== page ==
Blocks were the key

Jason Pominville and Tyler Ennis both recorded a goal and an assist.

Buffalo’s top defense pair of Henrik Tallinder and Calder Trophy finalist Tyler Myers were each plus-3.

Ryan Miller made 34 saves.

But those weren’t the most impressive numbers of the night for the Sabres once their 4-1 win over the Bruins in Game 5 of the Eastern Conference quarterfinal series at HSBC Arena was complete.

No the most amazing stat was Buffalo’s 26 blocked shots.

Now I’m not one to put a ton of weight into in-house stats keeping. Every arena seems to have a different definition of what is considered a blocked shot a giveaway, etc. But on this night, that number might’ve been an underestimation. The Sabres had bodies and sticks in every passing and shooting lane the Bruins thought they had open. Buffalo left little doubt about which team was playing for it’s playoff life.

For a complete recap of the game, log on to Yahoo!

Game 6 is Monday night at TD Garden in Boston at 7 p.m.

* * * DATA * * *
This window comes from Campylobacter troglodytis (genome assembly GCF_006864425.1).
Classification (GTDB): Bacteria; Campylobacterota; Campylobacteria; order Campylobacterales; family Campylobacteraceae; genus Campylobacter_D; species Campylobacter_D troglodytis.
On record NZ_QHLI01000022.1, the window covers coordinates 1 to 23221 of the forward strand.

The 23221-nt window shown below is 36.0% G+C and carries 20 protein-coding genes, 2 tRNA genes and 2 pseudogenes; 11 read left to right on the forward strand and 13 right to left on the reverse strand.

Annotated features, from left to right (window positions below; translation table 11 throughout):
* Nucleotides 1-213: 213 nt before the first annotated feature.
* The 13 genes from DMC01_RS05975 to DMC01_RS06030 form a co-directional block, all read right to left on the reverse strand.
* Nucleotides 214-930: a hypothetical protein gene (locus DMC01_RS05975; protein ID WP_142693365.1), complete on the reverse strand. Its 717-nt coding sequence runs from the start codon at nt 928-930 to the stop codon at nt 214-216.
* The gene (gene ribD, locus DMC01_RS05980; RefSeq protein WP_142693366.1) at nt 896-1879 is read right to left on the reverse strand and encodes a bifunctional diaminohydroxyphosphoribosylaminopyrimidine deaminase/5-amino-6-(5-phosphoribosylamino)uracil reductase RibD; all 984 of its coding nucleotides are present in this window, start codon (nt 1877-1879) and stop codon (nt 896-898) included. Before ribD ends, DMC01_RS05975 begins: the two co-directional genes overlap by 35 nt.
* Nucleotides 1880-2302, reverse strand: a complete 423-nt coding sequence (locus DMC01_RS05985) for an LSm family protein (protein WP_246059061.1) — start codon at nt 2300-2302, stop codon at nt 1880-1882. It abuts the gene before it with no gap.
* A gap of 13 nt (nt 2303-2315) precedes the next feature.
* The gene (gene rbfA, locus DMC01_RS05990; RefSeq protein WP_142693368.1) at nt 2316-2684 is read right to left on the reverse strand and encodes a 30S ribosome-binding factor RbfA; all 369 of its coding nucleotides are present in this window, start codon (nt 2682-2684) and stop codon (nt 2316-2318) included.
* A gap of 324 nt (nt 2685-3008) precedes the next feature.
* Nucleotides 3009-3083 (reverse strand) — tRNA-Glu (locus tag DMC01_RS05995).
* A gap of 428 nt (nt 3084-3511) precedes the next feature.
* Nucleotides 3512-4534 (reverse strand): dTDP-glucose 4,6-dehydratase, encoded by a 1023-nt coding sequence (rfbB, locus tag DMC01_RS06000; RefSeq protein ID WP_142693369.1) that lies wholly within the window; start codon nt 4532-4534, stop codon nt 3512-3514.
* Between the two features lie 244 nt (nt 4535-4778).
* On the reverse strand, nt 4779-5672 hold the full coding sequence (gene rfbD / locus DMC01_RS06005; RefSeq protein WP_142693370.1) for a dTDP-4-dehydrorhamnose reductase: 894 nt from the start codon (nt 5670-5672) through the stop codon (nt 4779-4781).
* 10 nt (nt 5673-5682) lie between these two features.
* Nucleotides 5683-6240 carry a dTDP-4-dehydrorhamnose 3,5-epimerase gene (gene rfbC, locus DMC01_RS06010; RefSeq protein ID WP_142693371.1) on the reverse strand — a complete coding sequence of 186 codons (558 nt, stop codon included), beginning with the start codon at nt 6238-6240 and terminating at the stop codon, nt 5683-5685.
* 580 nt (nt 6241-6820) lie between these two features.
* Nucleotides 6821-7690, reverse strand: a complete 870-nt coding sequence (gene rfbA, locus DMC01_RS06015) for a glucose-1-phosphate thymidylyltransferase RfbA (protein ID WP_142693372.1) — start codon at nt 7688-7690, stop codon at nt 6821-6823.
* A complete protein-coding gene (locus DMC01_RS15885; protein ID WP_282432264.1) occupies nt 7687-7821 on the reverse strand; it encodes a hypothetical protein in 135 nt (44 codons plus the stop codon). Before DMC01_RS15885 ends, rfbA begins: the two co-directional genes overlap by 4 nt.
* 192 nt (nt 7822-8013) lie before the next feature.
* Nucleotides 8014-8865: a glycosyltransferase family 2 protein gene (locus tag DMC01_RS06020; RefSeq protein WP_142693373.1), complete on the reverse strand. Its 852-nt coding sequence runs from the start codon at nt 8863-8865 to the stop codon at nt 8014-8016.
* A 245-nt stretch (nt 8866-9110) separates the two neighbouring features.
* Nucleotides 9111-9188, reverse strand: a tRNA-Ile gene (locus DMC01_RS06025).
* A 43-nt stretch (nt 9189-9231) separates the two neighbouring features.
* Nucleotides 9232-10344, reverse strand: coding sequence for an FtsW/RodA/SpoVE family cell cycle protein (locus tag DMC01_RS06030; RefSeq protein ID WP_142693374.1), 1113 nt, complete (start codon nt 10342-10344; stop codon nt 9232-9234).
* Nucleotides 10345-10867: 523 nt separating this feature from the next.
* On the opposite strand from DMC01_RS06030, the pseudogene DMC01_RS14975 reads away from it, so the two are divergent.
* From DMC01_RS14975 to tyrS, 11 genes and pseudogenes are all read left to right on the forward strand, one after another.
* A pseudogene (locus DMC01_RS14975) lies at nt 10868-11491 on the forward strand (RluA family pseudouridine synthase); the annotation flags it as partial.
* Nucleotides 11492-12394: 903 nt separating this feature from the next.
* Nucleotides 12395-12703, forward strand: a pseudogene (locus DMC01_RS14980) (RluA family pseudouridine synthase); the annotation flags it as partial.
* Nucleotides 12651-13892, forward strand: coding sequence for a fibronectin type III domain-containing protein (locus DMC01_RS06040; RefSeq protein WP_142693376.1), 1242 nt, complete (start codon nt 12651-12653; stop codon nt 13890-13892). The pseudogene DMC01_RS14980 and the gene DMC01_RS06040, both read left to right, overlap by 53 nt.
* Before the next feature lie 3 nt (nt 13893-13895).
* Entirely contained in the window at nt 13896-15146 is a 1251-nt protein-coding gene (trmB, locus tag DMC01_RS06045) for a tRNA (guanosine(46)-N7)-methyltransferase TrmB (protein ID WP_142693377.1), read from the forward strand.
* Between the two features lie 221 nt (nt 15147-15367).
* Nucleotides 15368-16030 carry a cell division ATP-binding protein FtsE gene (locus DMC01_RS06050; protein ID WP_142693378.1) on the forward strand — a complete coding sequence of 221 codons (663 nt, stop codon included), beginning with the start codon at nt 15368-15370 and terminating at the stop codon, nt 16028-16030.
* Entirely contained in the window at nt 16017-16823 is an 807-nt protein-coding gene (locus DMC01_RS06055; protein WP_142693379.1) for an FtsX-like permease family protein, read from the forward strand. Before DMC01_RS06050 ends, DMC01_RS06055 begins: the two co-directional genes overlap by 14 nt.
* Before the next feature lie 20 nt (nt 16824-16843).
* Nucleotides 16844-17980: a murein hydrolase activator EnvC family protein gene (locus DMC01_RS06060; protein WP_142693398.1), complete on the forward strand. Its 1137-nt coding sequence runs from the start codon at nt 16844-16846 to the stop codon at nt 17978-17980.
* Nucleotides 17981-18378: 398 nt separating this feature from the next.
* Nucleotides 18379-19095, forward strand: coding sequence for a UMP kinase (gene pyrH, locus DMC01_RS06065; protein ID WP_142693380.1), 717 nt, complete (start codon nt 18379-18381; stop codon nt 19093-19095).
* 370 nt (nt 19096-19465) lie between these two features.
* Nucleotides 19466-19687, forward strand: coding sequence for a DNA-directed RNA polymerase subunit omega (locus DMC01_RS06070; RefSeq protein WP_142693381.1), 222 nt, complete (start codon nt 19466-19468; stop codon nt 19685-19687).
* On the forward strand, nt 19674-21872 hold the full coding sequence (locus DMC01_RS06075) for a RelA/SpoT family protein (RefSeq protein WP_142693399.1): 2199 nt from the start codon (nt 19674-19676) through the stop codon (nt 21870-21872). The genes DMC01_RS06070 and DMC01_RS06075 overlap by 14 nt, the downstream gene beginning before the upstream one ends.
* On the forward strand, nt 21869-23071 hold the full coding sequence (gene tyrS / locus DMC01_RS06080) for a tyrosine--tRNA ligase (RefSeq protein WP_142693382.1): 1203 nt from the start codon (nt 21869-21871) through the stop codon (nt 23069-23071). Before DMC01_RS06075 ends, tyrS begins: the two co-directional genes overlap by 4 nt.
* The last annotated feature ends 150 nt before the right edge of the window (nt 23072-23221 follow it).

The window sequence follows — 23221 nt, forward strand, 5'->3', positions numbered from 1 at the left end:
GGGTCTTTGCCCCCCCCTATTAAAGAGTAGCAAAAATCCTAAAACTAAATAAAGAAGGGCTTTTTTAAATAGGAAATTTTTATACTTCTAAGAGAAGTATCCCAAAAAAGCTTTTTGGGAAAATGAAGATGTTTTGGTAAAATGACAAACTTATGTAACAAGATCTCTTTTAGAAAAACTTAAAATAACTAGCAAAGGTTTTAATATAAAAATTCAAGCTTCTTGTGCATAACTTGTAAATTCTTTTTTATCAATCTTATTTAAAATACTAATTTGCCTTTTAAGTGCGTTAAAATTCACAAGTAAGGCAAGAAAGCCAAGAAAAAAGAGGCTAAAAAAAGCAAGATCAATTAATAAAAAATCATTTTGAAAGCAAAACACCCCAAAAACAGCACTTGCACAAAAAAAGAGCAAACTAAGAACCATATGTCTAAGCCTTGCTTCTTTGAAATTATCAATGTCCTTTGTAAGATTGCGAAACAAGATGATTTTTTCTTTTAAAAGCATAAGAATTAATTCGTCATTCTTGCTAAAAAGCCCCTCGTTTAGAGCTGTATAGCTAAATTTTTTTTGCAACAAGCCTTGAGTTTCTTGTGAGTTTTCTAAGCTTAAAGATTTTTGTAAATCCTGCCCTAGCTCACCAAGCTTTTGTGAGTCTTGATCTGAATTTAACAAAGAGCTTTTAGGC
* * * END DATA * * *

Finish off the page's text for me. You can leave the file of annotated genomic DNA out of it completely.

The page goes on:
•The Bruins actually outshot Buffalo, 35-33, for the game. But most of that was during a 21-7 third period, when the Sabres were playing to the scoreboard and not attacking nearly as much.

•Sometimes a minus-2 can be misleading, even for a defenseman. However, Bruins blueliner Andrew Ference earned his negative rating in just 14 minutes of ice time. On Buffalo’s first goal, Ference lost Adam Mair behind the Boston net and then lost his stick, which allowed Mair to skate out front and bank in the pivotal score. Then on the Sabres’ second goal Ference twice tried to weakly clear the puck a few feet from the Bruins’ blue line. His first backhand attempt barely went a foot before landing on a Sabres player’s stick, and his second try went right into Vladimir Sobotka’s skates for a giveaway. The Bruins won’t be able to close out this series if their third pair starts to hurt them in limited ice timem.

•The Boston power play broke through for a goal for the third time this series and the penalty kill remained perfect with two more kills. It was a second-period Buffalo power play, though, that might’ve really turned the tide in this game. After Marco Sturm was called for high sticking late in a Boston power play at 7:09, the Sabres turned the heat up — perhaps for the first time on the man-advantage in the entire series. Just 13 seconds after the power play, Mike Grier scored Buffalo’s third goal.